About a week ago I was talking to my neighbor and writing buddy, Jo, and she dropped the tantalizing nugget of information that a huge historic area and park that was opening up nearby actually connects to the Green Mountain 'hood along a little sliver of woods. All you have to do is juke through the woods and cross the train tracks, and you're right in the thick of it. Soon the park will have miles of trails, a pond, and other attractions.
B was super psyched to hear this information and immediately looked it up on Google maps. He was itching to go out and explore but we had a busy week and temperatures were hovering around 100 degrees so we kept putting it off.
Tonight he couldn't wait any longer and begged me to go explore with him.
"It's so hot," I whined.
"It's not that bad," he said as his glasses steamed up.
"Muruuggggggghhhhhhh," I replied as I delicately melted into a puddle of goo.
"The website says they have some old house foundations...."
Awwww yeah. I'm all about some ruins. Old crumbling chimneys, remnant foundations, mossy walls, mill dams....YES.
It was so stupefyingly hot, and we had just eaten waffles, and I smelled a lot like bug spray, so I had some flashbacks. Things were vaguely reminiscent but luckily not as arduous. I swannee, I have spent this entire summer either stumbling through the woods or typing words in this chair.
After a fair amount of tromping randomly through the undergrowth we found something tremendous! AN OLD SPRING HOUSE!
And when we peeked inside you could still see the spring bubbling up and spilling out the way it was supposed to. It was evident that layers had been added to the house, and it had been retrofitted for power with a pump at some point!
Our path intersected an old road and then we started seeing some orange flags that looked like a trail! It made things a lot simpler and we were even more excited to confirm on our GPS that we were headed in the right direction. I was really sweaty and thirsty but B said something about an old staircase and some columns and I felt the metaphorical wind in my sails. (The actual wind was stagnant.)
We knew we were getting close when we saw some sweet vintage trash.
But then I looked up and saw this majestic clearing!
The pictures don't do it justice. I felt like I'd stumbled into the secret garden. You're looking at the remnants of an entire house, and a really enchanting one at that. The sun was going down and extant crepe myrtles were blooming. The scene was ethereal and smelled like lilacs and pine.
Old places like this, where everything is gorgeously haunted, make my imagination go wild. I love mentally filling in the missing pieces and envisioning what it would've been like in the glory days. It's probably the only trait I have that is even slightly goth. Well, that and my love of sitting in graveyards and staring into the middle distance longingly.
THIS IS THE BEST!
It is amazing how quickly nature can reclaim a place. Let that humble you.
But then a deer stand nearby brings you back to the present.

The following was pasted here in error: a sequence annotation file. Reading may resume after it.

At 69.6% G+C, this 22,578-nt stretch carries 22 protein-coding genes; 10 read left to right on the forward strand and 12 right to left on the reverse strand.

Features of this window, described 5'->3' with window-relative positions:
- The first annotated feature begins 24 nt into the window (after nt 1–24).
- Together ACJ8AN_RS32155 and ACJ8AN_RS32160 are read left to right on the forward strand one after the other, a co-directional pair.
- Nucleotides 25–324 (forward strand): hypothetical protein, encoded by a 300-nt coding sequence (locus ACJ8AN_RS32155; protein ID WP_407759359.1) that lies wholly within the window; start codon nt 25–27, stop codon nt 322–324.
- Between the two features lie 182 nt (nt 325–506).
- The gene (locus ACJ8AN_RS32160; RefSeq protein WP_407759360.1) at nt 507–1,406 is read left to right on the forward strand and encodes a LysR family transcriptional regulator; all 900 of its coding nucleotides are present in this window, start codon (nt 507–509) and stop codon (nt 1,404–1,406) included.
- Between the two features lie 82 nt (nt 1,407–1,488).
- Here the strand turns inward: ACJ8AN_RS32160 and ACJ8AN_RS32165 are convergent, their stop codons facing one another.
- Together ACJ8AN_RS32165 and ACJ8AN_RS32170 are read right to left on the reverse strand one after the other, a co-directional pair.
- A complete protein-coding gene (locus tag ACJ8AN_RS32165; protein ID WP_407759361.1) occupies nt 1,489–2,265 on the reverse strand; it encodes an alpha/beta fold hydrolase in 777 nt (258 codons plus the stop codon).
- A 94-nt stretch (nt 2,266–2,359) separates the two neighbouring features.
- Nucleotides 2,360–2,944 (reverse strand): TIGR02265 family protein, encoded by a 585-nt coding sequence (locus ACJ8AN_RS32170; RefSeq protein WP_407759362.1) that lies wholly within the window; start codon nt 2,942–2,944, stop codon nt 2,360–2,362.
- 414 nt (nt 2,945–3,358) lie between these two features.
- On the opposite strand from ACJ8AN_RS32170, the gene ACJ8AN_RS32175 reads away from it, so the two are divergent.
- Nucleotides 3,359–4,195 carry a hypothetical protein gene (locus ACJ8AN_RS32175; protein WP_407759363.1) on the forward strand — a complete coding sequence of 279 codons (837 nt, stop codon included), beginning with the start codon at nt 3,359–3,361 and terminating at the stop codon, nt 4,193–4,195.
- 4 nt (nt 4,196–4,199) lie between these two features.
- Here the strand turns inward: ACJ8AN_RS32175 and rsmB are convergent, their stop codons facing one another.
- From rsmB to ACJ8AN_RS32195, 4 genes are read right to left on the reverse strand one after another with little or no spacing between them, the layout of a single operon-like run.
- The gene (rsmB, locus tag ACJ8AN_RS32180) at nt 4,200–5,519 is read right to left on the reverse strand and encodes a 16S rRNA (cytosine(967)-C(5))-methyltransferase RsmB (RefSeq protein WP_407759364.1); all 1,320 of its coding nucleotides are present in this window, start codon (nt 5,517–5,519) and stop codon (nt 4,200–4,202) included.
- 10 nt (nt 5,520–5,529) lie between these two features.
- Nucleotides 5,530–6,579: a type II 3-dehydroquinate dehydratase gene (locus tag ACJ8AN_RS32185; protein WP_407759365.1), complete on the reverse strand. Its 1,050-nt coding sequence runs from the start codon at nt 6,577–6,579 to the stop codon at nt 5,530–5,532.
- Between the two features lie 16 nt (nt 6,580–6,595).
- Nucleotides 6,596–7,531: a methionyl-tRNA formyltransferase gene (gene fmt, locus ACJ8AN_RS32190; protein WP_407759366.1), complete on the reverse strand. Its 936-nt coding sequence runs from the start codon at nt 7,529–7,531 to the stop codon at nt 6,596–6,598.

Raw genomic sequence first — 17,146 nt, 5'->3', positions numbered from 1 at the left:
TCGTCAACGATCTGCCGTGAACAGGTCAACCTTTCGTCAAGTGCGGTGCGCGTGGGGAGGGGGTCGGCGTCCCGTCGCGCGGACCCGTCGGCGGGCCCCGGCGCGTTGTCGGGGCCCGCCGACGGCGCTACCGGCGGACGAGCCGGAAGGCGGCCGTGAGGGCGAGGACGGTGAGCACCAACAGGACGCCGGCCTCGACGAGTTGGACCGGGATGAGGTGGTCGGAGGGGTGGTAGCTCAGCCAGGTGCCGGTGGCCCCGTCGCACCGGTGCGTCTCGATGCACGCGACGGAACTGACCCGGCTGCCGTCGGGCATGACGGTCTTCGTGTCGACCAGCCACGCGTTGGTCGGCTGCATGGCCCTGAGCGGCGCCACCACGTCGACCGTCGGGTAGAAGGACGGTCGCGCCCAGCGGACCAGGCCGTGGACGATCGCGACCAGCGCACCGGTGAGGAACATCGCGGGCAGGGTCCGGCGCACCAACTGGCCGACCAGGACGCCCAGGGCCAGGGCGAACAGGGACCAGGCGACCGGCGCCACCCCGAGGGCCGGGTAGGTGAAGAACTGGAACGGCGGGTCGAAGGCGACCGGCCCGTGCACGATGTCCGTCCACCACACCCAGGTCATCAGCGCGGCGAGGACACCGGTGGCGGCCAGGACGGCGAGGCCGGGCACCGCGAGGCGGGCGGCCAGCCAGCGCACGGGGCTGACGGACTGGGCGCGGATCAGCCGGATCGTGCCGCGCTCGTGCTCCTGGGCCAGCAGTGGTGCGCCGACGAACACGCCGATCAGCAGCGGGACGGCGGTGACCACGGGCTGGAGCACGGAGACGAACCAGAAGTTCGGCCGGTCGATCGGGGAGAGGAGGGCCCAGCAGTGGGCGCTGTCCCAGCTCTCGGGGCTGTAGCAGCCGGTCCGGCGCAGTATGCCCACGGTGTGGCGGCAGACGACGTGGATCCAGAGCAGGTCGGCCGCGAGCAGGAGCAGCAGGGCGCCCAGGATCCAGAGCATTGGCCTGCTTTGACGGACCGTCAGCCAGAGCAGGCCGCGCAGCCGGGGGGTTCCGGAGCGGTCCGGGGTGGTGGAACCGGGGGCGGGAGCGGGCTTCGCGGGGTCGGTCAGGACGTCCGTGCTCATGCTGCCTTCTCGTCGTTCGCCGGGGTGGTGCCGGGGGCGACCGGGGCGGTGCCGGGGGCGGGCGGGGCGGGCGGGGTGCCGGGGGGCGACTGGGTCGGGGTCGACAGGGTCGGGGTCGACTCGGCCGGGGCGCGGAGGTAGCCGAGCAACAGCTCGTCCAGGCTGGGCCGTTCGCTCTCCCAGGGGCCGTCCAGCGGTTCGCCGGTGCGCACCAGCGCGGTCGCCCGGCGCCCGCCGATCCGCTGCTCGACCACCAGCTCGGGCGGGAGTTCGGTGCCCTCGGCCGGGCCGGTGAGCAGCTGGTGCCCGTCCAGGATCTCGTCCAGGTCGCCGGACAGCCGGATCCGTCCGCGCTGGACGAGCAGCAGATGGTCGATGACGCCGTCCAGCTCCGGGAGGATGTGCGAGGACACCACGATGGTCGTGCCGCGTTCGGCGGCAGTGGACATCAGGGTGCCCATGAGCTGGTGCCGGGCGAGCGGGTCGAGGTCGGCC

It's ok, purple is a good color on me. Did I mention it was really hot?
I was enchanted by this teeny bulb I found in the dirt.
And even though I didn't find the kitchen sink, I did find a strainer.
Brain: Take. Me: Why? Brain: You gotta.
(I didn't. I took a picture. It'll last longer...well maybe not...this is a pretty darn old strainer.)
Imagine the parties on the veranda.
B was enamored with this fused glass.
We found where my bulb goes! I don't know why this made me so happy but it did!
I left it in situ.
It's appropriate that I was wearing my new balloon recovery t-shirt. It was a good trial for it. I had a quite fetching sweat/boob outline on it at the end of this excursion.
It was starting to get dim, and we had a long hike out, so we found our way back to the trail and then looped around past where we'd come in. At one point we were surprised by a huge, as yet unidentified, bird of prey who flew off in front of us...landed...and disappeared....around this creeeeeeeppppppy thing.
PS Air conditioning is the best.
"If we will have the wisdom to survive, To stand like slow-growing trees on a ruined place, Renewing, enriching it, If we will make our seasons welcome here, Asking not too much of earth or heaven, Then a long time after we are dead, The lives our lives prepare will live here, Their houses strongly placed upon the valley's sides, Fields and gardens rich in the windows. The river will run clear, as we will never know it, And over it, bird song like a canopy. On the levels of the hills will be green meadows, Stalk bells in noon shade. On the steeps where greed and ignorance Cut down the old forest An old forest will stand, Its rich leaf fall drifting on its roots. The veins of forgotten springs will have opened. Families will be singing in the fields. In their voices they will hear a music Risen out of the ground. They will take nothing from the ground they will not return, Whatever the grief at parting. Memory native to this valley Will spread over it like a grove, And memory will grow into legend, Legend into song, Song into sacrament. The abundance of this place, The songs of its people and its birds Will be health and wisdom and in-dwelling light. This is no paradisal dream. Its hardship is its possibility."- Wendell Berry